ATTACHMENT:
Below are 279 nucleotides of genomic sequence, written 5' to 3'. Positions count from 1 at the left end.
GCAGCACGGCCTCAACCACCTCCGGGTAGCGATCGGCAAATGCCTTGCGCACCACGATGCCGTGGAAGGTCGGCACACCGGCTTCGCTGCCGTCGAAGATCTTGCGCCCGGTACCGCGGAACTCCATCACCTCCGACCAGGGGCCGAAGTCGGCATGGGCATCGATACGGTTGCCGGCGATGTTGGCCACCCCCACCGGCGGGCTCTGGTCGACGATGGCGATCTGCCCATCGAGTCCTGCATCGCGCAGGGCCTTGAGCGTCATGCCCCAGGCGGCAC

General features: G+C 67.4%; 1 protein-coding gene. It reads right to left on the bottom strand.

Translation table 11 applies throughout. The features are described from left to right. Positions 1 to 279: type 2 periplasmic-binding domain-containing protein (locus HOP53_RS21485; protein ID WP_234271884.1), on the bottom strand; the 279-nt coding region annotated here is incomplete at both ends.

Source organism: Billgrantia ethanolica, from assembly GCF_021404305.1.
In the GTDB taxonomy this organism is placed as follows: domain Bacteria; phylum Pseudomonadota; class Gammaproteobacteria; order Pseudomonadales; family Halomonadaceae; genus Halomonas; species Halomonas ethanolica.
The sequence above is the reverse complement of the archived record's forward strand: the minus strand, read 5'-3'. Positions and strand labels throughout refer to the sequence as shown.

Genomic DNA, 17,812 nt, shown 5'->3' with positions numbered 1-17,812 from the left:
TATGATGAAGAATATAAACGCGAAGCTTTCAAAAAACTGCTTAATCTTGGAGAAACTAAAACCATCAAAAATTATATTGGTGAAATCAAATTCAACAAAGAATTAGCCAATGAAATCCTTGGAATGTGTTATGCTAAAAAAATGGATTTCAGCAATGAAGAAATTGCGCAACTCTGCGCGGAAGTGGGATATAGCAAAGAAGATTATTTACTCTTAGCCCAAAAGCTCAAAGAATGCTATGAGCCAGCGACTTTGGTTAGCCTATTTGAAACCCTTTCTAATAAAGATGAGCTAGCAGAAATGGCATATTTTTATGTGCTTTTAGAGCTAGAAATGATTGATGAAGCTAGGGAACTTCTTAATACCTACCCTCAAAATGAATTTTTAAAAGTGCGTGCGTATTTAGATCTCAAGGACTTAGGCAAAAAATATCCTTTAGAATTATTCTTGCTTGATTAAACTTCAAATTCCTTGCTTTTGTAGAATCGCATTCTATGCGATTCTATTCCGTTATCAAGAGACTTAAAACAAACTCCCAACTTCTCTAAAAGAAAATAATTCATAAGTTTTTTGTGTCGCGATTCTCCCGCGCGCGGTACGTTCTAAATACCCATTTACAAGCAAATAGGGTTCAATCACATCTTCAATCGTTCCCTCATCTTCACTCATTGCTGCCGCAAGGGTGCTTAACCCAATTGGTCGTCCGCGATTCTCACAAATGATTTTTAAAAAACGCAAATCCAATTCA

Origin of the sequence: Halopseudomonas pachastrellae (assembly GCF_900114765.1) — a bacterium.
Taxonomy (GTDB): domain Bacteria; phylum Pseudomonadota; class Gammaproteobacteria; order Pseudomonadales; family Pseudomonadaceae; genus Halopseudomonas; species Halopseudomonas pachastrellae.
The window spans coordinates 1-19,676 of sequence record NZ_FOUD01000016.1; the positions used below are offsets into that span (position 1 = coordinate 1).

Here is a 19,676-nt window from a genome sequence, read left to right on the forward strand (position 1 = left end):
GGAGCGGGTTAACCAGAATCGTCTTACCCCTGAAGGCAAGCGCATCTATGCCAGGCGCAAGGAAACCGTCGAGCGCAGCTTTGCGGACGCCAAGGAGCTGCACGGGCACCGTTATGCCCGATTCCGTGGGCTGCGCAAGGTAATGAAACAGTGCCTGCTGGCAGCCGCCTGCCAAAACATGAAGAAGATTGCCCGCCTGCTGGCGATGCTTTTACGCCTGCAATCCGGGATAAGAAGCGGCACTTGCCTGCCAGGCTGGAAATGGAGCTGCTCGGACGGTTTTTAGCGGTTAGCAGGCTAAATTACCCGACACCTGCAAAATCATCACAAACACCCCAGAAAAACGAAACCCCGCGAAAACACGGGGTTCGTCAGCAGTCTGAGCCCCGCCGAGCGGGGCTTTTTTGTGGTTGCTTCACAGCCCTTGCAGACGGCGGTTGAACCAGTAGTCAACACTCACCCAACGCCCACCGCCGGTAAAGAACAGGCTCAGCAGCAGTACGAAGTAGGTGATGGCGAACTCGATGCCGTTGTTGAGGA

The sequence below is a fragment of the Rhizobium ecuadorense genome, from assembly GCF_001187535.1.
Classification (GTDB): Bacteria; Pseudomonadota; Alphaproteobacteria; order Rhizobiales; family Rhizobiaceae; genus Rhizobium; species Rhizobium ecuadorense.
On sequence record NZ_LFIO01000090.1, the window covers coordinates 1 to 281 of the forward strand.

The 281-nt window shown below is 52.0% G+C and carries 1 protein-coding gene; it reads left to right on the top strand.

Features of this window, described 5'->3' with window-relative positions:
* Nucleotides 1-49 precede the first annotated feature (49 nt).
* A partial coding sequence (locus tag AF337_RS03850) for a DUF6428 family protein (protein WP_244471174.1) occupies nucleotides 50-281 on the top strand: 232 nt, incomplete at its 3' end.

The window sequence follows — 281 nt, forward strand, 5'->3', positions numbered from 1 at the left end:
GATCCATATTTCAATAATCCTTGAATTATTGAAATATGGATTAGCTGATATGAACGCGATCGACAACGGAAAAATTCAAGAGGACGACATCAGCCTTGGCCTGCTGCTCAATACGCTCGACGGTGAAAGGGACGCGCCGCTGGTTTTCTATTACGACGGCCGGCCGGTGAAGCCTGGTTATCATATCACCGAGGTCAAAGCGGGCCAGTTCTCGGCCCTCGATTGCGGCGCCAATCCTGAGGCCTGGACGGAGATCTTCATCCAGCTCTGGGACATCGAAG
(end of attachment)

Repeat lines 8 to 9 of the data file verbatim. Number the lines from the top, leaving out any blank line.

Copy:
Genomic DNA, 17,812 nt, shown 5'->3' with positions numbered 1-17,812 from the left:
TATGATGAAGAATATAAACGCGAAGCTTTCAAAAAACTGCTTAATCTTGGAGAAACTAAAACCATCAAAAATTATATTGGTGAAATCAAATTCAACAAAGAATTAGCCAATGAAATCCTTGGAATGTGTTATGCTAAAAAAATGGATTTCAGCAATGAAGAAATTGCGCAACTCTGCGCGGAAGTGGGATATAGCAAAGAAGATTATTTACTCTTAGCCCAAAAGCTCAAAGAATGCTATGAGCCAGCGACTTTGGTTAGCCTATTTGAAACCCTTTCTAATAAAGATGAGCTAGCAGAAATGGCATATTTTTATGTGCTTTTAGAGCTAGAAATGATTGATGAAGCTAGGGAACTTCTTAATACCTACCCTCAAAATGAATTTTTAAAAGTGCGTGCGTATTTAGATCTCAAGGACTTAGGCAAAAAATATCCTTTAGAATTATTCTTGCTTGATTAAACTTCAAATTCCTTGCTTTTGTAGAATCGCATTCTATGCGATTCTATTCCGTTATCAAGAGACTTAAAACAAACTCCCAACTTCTCTAAAAGAAAATAATTCATAAGTTTTTTGTGTCGCGATTCTCCCGCGCGCGGTACGTTCTAAATACCCATTTACAAGCAAATAGGGTTCAATCACATCTTCAATCGTTCCCTCATCTTCACTCATTGCTGCCGCAAGGGTGCTTAACCCAATTGGTCGTCCGCGATTCTCACAAATGATTTTTAAAAAACGCAAATCCAATTCA